President Bush appears to be making little headway in attempting to sell the Supreme Court nomination of White House aide Harriet Miers to skeptical conservatives. Indeed, their initial reservations seem to be hardening into opposition.
Broad hints from the Bush camp that Miers' critics on the right were sexists and elitists only infuriated many conservatives. And the White House attempt to insinuate Miers' religion into the campaign for her confirmation, all the while denying it is doing so, has only stirred more controversy.
"Part of Harriet Miers' life is her religion," Bush said this week in defending his choice. And in one briefing, Bush spokesman Scott McClellan said Miers' faith is "a part of who she is." He said that directly four times and twice indirectly.
And in giving an early heads up on the choice to James Dobson, a top leader of the religious right, senior Bush adviser Karl Rove assured him, in Dobson's words, that Miers was an "evangelical Christian, that she is from a very conservative church, which is almost universally pro-life."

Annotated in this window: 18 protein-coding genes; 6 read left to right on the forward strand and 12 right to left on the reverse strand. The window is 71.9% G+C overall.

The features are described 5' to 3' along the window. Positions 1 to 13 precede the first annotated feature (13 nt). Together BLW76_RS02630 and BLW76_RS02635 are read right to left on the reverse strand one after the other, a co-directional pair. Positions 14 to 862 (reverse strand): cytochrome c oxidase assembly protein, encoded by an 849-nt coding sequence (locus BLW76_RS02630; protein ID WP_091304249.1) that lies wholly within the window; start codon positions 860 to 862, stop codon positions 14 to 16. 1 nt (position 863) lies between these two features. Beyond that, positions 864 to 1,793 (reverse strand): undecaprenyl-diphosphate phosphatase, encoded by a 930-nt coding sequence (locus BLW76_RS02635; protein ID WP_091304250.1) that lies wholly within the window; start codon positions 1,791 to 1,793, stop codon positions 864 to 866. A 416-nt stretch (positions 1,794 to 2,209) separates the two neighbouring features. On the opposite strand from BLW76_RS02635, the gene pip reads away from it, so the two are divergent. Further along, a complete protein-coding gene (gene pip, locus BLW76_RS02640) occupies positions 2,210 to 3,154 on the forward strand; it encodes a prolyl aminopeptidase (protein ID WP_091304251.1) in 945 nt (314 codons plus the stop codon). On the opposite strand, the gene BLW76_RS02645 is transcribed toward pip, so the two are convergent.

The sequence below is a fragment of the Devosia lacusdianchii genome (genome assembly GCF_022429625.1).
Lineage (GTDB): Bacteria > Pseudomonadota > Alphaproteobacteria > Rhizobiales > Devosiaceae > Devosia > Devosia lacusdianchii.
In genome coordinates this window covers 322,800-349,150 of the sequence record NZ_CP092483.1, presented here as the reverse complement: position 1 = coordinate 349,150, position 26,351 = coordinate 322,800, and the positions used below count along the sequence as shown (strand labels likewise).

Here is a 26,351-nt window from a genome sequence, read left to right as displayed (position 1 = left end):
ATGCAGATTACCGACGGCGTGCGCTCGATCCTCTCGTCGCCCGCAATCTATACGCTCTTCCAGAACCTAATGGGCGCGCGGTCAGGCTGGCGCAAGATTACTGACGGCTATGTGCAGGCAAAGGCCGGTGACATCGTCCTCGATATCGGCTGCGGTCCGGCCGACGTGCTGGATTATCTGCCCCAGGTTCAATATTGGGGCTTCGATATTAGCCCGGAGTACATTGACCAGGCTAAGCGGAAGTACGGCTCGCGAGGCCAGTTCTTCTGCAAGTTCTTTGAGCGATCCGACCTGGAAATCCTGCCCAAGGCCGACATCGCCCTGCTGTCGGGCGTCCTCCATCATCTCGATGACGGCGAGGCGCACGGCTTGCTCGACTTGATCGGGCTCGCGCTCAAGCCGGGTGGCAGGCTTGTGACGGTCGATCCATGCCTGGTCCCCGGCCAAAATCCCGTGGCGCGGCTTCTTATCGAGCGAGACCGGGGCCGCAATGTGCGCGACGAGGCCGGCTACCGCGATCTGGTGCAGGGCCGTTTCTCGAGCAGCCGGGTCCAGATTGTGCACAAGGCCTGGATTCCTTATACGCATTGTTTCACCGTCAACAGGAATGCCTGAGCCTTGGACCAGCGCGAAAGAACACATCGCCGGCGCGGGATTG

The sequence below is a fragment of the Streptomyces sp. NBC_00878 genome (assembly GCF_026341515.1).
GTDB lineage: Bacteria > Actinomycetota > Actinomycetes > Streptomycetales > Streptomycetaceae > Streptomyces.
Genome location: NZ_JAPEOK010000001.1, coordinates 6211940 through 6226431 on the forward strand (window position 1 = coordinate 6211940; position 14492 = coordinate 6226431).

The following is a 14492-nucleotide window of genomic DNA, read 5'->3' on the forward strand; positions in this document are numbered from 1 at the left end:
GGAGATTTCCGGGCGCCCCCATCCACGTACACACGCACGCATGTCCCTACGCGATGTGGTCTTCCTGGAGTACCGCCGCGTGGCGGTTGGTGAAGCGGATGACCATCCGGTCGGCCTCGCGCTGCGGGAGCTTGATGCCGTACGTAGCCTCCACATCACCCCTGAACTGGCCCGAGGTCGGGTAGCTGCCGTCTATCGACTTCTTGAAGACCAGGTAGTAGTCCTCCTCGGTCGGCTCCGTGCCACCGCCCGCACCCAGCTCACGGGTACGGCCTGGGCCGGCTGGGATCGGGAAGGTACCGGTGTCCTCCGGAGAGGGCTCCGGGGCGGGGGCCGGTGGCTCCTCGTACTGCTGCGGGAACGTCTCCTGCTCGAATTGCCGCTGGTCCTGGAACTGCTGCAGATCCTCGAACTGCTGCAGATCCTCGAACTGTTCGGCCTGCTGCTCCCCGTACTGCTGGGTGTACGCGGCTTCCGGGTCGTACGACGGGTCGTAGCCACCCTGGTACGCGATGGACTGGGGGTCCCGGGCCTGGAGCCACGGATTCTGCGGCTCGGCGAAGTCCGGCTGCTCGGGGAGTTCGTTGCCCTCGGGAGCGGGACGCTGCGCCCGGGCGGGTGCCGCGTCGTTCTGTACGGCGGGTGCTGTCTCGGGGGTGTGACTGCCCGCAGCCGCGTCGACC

What makes this wink-wink-nudge-nudge reassurance to social conservatives so jarring is that the White House argued strenuously that John Roberts' Roman Catholic faith was not a fair subject for his confirmation hearings to be chief justice.
In all of this, Miers, who by Washington custom cannot defend herself until her hearings start, has taken a fearful beating, being derided for her clothes, her credentials and, as a longtime Bush loyalist, an "office wife."
Former Reagan speechwriter Peggy Noonan, likely reflecting the feelings of many other conservatives, urged Miers to take one for the team and voluntarily withdraw from consideration.
The problem with that is the lingering suspicion that the withdrawal wasn't voluntary. A consolation appointment to a federal appeals court would look like the face-saver it would be. And, given the image of swaggering toughness the White House likes to convey and having gotten Miers into this, Bush can't easily cut her loose.
The White House may have been naive in not anticipating a fight with its own supporters, but given his string of other setbacks, he's not in a position to back down from this one. Just getting his nominee to her confirmation hearings would clear a lot of hurdles, but next month is looking so far off.